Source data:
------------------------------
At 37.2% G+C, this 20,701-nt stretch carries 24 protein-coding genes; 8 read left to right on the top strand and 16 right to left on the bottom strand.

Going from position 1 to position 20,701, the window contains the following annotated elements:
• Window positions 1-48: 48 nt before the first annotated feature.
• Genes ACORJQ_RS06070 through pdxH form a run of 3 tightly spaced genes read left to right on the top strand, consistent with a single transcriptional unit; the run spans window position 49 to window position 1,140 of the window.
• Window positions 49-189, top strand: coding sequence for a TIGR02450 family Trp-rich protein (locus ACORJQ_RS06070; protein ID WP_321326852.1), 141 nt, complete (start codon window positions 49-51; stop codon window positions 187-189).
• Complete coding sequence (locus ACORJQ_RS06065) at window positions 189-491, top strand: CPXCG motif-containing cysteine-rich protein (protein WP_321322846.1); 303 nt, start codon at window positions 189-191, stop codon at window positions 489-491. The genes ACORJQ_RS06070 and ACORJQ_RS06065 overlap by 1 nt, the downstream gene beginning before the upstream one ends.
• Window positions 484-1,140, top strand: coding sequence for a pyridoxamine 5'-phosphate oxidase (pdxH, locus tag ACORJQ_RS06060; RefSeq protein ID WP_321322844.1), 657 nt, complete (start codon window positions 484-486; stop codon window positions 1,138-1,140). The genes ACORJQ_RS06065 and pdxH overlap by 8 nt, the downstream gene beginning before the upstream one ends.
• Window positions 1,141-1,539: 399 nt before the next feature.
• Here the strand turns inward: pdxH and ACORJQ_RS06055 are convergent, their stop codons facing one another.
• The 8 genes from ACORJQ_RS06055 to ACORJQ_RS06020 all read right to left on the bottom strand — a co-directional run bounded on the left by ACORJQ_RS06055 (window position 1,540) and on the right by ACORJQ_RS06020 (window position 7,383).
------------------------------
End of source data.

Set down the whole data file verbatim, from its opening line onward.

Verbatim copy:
At 37.2% G+C, this 20,701-nt stretch carries 24 protein-coding genes; 8 read left to right on the top strand and 16 right to left on the bottom strand.

Going from position 1 to position 20,701, the window contains the following annotated elements:
• Window positions 1-48: 48 nt before the first annotated feature.
• Genes ACORJQ_RS06070 through pdxH form a run of 3 tightly spaced genes read left to right on the top strand, consistent with a single transcriptional unit; the run spans window position 49 to window position 1,140 of the window.
• Window positions 49-189, top strand: coding sequence for a TIGR02450 family Trp-rich protein (locus ACORJQ_RS06070; protein ID WP_321326852.1), 141 nt, complete (start codon window positions 49-51; stop codon window positions 187-189).
• Complete coding sequence (locus ACORJQ_RS06065) at window positions 189-491, top strand: CPXCG motif-containing cysteine-rich protein (protein WP_321322846.1); 303 nt, start codon at window positions 189-191, stop codon at window positions 489-491. The genes ACORJQ_RS06070 and ACORJQ_RS06065 overlap by 1 nt, the downstream gene beginning before the upstream one ends.
• Window positions 484-1,140, top strand: coding sequence for a pyridoxamine 5'-phosphate oxidase (pdxH, locus tag ACORJQ_RS06060; RefSeq protein ID WP_321322844.1), 657 nt, complete (start codon window positions 484-486; stop codon window positions 1,138-1,140). The genes ACORJQ_RS06065 and pdxH overlap by 8 nt, the downstream gene beginning before the upstream one ends.
• Window positions 1,141-1,539: 399 nt before the next feature.
• Here the strand turns inward: pdxH and ACORJQ_RS06055 are convergent, their stop codons facing one another.
• The 8 genes from ACORJQ_RS06055 to ACORJQ_RS06020 all read right to left on the bottom strand — a co-directional run bounded on the left by ACORJQ_RS06055 (window position 1,540) and on the right by ACORJQ_RS06020 (window position 7,383).